Well, it’s been quite a while since I’ve made a post, but so much has been happening lately that I’ve
decided to help Olivia and say a few things here.
Let’s jump back to a couple weeks ago. The last Saturday in October was our school’s sports day,
which meant we had a very busy day! (Don’t worry, I know you’re thinking, “They had to work on a
Saturday?!” Yes, we did go to school, but we had a lot of fun and there was no school on Monday to
make up for the extra work day.)
In the week before sports day, the school was busy with preparation activities- on Wednesday a few of
my classes were even cancelled for practice. At first, I thought this sports day was going to be similar
to the field day we had in elementary in the U.S., so we were a bit surprised to hear that there was an
official program, marching, and more!
After much anticipation, Saturday finally came. We were in charge of the rummage sale that was put
together by our English Village co-workers, but we were still able to see much of the performance. First,
every class marched around the track and then stood in formation in center field. Once everyone was
in position, the student marching band played the school song followed by the national song while the
flags were raised. We had seen a lot of this during practice earlier in the week, but what came next
certainly surprised us!
The classes moved to the edges of the field, and each grade, one at a time, moved to center field
to dance! They were all choreographed, and some of the songs lasted four or five minutes! It was
impressive to see how well the students did and very entertaining as well!
The rest of the sports day included races and tug-of-war. All the students had a lot of fun, but we were
certainly tired at the end of the day! Just when we thought we were done and cleaning up, some of
our friends reminded us of the dinner that night and told us that it was one of the most expensive
restaurants in Penghu! We went home, took a much-needed nap, and got ready for dinner.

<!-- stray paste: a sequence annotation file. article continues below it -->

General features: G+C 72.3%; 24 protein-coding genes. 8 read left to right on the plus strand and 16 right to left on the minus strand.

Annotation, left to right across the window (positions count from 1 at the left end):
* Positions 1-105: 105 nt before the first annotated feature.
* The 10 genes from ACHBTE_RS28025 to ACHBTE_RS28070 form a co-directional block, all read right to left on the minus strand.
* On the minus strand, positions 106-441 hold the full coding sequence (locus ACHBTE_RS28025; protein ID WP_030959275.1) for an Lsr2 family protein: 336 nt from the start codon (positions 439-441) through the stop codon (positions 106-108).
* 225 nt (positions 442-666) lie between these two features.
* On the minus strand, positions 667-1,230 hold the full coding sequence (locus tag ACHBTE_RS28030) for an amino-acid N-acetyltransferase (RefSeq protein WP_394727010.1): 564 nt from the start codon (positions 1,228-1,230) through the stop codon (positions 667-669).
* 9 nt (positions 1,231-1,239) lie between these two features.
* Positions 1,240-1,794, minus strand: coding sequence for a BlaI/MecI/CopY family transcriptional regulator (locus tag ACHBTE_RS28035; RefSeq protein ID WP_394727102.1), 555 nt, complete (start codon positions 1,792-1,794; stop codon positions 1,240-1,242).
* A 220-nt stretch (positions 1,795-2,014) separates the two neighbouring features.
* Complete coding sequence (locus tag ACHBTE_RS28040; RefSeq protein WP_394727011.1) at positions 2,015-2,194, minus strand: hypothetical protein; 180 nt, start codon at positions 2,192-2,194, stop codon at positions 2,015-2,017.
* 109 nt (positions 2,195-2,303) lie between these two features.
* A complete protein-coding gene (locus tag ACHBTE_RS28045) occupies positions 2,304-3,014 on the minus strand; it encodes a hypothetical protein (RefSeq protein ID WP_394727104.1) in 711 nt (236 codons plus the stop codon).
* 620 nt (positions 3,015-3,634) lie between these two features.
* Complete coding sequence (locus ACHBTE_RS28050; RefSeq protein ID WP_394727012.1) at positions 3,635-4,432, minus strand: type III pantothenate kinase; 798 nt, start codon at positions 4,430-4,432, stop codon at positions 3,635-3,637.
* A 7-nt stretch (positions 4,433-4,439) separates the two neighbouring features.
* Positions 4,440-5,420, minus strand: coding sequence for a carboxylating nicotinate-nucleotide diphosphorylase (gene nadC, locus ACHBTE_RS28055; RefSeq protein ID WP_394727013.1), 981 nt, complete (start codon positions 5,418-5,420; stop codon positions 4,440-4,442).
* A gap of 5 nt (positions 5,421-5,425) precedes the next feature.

At the dinner, there was so much great food! Most of the English teachers and the art teacher, who
goes to our church and knows English, sat with us. Just when we thought dinner was nearing an end,
the staff brought more and more plates of food! We had everything, from shrimp, fish, and squid to
beef, pork, and even lamb ribs. Then, much to our surprise, the principal and another man started going
to each table, making a toast, and drinking with everyone!
They explained to us that it was traditional in Taiwanese culture for the host of a party to toast with
each table and then everyone go “bottoms up” and finish their glass. Several people from the local
government, who had also attended the sports day, started going from table to table as well. They were
all very excited to come to our table and talk to the foreign English teachers, and they were even more
excited that we would follow their customs and toast with them. However, as their sobriety became
progressively questionable, several of the politicians started coming back to our table for more toasts!
One man in particular, who knew a little English, introduced us to his wife, then made another toast,
invited us to his shop some time to have something to drink (I couldn’t tell if he meant tea or booze, but
I’ll let you guess), toasted again, and then said some farewells with a third toast.
Unfortunately, we didn’t take as many pictures as we should have. But I really think they got lost somewhere.